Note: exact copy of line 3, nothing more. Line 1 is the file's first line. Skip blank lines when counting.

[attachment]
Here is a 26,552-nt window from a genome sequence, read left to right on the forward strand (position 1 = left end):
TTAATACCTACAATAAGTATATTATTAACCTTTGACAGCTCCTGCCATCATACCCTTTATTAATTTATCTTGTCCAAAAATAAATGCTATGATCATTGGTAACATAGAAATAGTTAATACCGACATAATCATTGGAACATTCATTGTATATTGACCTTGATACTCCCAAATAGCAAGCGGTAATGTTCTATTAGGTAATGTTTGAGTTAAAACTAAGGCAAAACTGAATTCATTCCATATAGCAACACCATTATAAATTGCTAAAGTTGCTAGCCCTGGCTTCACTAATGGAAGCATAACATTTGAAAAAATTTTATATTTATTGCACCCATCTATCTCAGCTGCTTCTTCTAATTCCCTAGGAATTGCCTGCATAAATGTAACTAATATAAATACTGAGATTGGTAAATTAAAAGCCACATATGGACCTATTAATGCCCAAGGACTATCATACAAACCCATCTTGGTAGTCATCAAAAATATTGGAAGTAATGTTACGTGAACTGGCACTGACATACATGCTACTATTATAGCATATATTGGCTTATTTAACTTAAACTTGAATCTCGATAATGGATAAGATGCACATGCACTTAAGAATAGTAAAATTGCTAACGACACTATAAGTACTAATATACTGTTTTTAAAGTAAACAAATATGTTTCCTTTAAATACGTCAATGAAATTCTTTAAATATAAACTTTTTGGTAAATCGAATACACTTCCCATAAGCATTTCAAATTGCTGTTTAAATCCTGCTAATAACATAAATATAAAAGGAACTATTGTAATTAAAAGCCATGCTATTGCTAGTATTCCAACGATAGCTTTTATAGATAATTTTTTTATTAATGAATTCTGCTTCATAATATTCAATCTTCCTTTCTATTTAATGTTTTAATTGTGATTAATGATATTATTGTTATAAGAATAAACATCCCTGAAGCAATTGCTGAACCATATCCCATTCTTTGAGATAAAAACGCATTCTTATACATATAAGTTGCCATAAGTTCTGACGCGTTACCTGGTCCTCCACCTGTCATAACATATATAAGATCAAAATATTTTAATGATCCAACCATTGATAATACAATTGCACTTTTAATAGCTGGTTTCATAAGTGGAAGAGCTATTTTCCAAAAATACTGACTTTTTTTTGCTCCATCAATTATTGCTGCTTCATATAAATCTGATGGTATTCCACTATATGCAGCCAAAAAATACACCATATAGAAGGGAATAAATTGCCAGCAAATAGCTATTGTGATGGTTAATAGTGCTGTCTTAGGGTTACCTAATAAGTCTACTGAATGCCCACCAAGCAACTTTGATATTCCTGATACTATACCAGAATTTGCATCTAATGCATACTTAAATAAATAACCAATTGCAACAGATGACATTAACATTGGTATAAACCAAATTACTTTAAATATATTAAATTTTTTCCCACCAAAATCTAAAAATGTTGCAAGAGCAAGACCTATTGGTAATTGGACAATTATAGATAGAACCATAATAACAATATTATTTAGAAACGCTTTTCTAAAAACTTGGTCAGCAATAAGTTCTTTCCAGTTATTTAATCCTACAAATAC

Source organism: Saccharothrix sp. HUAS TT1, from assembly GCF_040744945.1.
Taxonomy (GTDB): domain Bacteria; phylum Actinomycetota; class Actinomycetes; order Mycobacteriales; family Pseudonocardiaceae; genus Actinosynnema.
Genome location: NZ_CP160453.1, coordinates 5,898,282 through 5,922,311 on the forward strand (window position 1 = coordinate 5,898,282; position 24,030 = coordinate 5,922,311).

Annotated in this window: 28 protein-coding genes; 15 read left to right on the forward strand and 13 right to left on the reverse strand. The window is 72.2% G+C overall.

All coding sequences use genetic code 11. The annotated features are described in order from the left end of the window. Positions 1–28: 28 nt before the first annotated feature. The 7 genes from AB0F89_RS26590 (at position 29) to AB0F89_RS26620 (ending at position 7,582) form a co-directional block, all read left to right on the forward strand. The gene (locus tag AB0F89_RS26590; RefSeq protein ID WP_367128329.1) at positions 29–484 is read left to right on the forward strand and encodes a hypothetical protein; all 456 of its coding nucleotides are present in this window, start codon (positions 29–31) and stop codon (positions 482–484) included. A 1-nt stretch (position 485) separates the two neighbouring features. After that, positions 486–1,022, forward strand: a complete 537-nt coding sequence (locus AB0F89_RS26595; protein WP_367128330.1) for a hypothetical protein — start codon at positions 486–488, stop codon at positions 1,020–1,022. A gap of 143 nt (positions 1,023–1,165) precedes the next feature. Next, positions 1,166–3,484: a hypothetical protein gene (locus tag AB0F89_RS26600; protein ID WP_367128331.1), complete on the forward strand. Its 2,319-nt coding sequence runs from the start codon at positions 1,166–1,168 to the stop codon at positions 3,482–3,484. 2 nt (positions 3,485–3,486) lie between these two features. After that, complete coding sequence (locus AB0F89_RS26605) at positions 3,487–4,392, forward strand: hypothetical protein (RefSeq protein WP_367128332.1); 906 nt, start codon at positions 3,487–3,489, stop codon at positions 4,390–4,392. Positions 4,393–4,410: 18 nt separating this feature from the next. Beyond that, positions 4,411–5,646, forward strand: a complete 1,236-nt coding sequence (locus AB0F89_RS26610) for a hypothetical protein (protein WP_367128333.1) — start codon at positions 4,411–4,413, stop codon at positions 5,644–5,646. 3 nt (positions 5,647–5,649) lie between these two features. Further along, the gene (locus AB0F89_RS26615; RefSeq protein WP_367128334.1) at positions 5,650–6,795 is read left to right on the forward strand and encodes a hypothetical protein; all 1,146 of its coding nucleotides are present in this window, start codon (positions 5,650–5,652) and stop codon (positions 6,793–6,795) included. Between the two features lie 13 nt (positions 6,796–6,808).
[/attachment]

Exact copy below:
Source organism: Saccharothrix sp. HUAS TT1, from assembly GCF_040744945.1.